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I had a question in a test, which asked me the following question:

Selection sort runs faster than Insertion sort for an array in reverse order.

Now, according to my knowledge, both of them have a time complexity of $O(n^2)$ in case of this particular input arrangement, so comparing the running time of them is not possible because it becomes a question of how the algorithms are implemented. A poorly written selection sort could be much slower than insertion sort and vice versa, so an argument can be made for both cases.

But the answer key says that since selection sort has lesser number of swaps (order of $n$) compared to insertion sort (quadratic comparisons), selection sort should be faster than insertion sort for this particular case.

Which is the correct solution? Can selection sort be faster under certain assumptions?

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This is an awful question for a test.

Selection sort always has about n^2/2 comparisons and n swaps. Insertion sort has between n and n^2/2 comparisons and the same number of swaps. But as you said absolutely correctly, the actual time depends on the exact implementation.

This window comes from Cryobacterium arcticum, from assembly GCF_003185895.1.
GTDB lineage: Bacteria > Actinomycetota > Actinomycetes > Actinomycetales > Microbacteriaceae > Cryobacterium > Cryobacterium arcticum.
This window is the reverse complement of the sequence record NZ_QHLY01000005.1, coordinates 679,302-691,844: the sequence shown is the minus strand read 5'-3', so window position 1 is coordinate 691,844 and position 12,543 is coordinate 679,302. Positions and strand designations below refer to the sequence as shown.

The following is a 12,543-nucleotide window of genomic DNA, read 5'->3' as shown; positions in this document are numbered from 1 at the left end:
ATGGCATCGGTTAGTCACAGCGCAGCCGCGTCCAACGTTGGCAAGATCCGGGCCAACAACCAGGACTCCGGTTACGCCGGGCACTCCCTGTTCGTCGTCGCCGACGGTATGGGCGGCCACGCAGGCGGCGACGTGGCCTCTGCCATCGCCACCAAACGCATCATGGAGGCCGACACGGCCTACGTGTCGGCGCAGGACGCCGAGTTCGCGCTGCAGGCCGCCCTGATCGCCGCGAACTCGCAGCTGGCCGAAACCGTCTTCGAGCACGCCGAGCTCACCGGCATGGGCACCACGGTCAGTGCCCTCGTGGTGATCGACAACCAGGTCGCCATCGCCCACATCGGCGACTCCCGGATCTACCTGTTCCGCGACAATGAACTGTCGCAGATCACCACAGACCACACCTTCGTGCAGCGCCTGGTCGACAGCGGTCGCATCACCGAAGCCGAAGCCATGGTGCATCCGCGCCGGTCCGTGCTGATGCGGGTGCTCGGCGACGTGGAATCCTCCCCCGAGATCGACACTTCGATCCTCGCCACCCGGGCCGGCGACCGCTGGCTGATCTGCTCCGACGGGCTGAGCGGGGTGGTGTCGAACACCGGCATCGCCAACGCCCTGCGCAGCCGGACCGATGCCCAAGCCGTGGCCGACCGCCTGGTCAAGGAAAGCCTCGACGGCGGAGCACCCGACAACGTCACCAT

For example if you look for the smallest element in selection sort like this:

smallest = a[k]
smallestIndex = k
for k+1 ≤ j ≤ n
    if a[j] < smallest
        smallest = a[j]
        smallestIndex = j

you see that that the code in the if-statement will be executed with every execution of the loop.

On the other hand, in the insertion code the moving can be done with some highly optimised code.

So I wouldn't be at all surprised if insertion sort were faster on some particular implementation even in this situation, even though it is the worst case for insertion sort. (I would also not be surprised if selection sort were faster).

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  • $\begingroup$ To add to your answer, in a scenario where comparisons are expensive but swaps are almost for free (it can happen) you could implement insertion sort with binary search an get n*log(n) comparisons, making it miles better than selection sort. $\endgroup$ – Tassle Aug 6 at 15:03

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